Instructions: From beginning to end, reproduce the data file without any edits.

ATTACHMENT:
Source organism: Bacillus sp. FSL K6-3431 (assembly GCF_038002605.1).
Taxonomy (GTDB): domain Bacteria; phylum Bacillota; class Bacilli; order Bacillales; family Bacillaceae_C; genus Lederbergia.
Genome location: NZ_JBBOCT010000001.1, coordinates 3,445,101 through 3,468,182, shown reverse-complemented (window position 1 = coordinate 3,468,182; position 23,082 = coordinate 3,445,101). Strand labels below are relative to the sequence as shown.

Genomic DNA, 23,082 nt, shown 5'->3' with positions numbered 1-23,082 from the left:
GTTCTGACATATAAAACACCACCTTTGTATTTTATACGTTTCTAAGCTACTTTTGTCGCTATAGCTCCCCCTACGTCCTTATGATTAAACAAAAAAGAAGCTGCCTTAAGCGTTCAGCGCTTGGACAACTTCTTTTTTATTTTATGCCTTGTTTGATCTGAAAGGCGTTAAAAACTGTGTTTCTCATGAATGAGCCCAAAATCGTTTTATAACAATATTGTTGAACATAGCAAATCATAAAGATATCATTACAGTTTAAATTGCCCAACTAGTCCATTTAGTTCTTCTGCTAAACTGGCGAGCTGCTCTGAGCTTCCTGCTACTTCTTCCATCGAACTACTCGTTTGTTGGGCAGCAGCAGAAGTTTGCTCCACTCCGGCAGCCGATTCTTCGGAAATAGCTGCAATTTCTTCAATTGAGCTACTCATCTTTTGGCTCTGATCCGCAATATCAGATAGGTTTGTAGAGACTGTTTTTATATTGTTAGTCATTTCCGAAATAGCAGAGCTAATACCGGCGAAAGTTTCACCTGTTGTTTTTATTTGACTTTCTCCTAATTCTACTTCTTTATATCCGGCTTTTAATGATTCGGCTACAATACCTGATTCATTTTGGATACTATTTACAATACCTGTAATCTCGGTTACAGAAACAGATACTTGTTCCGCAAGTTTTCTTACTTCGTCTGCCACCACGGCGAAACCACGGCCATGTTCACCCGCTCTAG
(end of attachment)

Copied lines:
Source organism: Bacillus sp. FSL K6-3431 (assembly GCF_038002605.1).
Taxonomy (GTDB): domain Bacteria; phylum Bacillota; class Bacilli; order Bacillales; family Bacillaceae_C; genus Lederbergia.
Genome location: NZ_JBBOCT010000001.1, coordinates 3,445,101 through 3,468,182, shown reverse-complemented (window position 1 = coordinate 3,468,182; position 23,082 = coordinate 3,445,101). Strand labels below are relative to the sequence as shown.

Genomic DNA, 23,082 nt, shown 5'->3' with positions numbered 1-23,082 from the left:
GTTCTGACATATAAAACACCACCTTTGTATTTTATACGTTTCTAAGCTACTTTTGTCGCTATAGCTCCCCCTACGTCCTTATGATTAAACAAAAAAGAAGCTGCCTTAAGCGTTCAGCGCTTGGACAACTTCTTTTTTATTTTATGCCTTGTTTGATCTGAAAGGCGTTAAAAACTGTGTTTCTCATGAATGAGCCCAAAATCGTTTTATAACAATATTGTTGAACATAGCAAATCATAAAGATATCATTACAGTTTAAATTGCCCAACTAGTCCATTTAGTTCTTCTGCTAAACTGGCGAGCTGCTCTGAGCTTCCTGCTACTTCTTCCATCGAACTACTCGTTTGTTGGGCAGCAGCAGAAGTTTGCTCCACTCCGGCAGCCGATTCTTCGGAAATAGCTGCAATTTCTTCAATTGAGCTACTCATCTTTTGGCTCTGATCCGCAATATCAGATAGGTTTGTAGAGACTGTTTTTATATTGTTAGTCATTTCCGAAATAGCAGAGCTAATACCGGCGAAAGTTTCACCTGTTGTTTTTATTTGACTTTCTCCTAATTCTACTTCTTTATATCCGGCTTTTAATGATTCGGCTACAATACCTGATTCATTTTGGATACTATTTACAATACCTGTAATCTCGGTTACAGAAACAGATACTTGTTCCGCAAGTTTTCTTACTTCGTCTGCCACCACGGCGAAACCACGGCCATGTTCACCCGCTCTAG